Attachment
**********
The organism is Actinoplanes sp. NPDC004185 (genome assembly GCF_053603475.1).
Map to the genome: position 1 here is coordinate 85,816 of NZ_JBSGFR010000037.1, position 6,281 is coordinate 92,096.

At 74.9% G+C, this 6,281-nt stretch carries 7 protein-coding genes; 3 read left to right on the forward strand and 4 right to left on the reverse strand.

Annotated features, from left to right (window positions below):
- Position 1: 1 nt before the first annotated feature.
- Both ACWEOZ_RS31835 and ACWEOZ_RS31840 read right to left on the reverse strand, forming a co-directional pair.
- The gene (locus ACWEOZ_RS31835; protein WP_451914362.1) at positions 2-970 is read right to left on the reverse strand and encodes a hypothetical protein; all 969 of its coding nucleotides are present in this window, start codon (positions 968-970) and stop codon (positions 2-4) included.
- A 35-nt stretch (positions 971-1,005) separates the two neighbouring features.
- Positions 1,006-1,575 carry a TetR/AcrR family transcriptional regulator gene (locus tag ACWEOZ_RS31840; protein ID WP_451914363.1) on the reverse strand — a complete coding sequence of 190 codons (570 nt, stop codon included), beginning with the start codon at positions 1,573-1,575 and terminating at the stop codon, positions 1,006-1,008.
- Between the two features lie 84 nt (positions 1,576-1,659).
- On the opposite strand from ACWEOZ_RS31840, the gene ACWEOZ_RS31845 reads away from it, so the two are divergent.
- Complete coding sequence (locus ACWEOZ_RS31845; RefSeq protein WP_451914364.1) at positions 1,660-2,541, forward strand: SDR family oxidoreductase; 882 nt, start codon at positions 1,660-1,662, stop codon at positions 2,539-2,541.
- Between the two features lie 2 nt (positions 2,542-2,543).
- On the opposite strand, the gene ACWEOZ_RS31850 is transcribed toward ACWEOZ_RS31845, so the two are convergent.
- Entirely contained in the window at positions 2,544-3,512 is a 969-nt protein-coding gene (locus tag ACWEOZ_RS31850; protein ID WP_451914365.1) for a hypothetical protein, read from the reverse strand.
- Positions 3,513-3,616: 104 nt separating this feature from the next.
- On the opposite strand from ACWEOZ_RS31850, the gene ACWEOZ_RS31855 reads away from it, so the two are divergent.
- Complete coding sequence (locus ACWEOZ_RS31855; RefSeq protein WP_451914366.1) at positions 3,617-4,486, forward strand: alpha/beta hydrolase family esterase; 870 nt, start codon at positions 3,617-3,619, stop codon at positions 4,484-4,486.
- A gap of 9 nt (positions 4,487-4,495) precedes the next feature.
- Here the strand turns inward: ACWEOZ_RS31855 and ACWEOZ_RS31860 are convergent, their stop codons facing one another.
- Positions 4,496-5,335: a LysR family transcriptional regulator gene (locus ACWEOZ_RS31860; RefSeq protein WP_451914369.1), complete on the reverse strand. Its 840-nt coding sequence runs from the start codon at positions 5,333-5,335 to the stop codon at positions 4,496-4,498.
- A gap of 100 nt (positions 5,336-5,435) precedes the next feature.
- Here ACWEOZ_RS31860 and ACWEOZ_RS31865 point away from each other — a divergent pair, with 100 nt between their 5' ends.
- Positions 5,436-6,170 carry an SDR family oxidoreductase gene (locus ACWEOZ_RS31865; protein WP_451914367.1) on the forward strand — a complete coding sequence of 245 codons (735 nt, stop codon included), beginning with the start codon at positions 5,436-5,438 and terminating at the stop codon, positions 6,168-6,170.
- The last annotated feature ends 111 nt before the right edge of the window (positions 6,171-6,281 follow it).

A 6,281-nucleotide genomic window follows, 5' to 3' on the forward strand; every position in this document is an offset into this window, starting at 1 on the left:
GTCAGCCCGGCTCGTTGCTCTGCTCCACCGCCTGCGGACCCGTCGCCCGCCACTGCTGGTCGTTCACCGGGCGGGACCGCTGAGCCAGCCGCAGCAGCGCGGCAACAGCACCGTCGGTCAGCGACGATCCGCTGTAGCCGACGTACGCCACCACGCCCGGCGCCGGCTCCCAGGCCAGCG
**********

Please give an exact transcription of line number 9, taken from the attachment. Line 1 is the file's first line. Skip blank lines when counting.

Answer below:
- Positions 1,006-1,575 carry a TetR/AcrR family transcriptional regulator gene (locus tag ACWEOZ_RS31840; protein ID WP_451914363.1) on the reverse strand — a complete coding sequence of 190 codons (570 nt, stop codon included), beginning with the start codon at positions 1,573-1,575 and terminating at the stop codon, positions 1,006-1,008.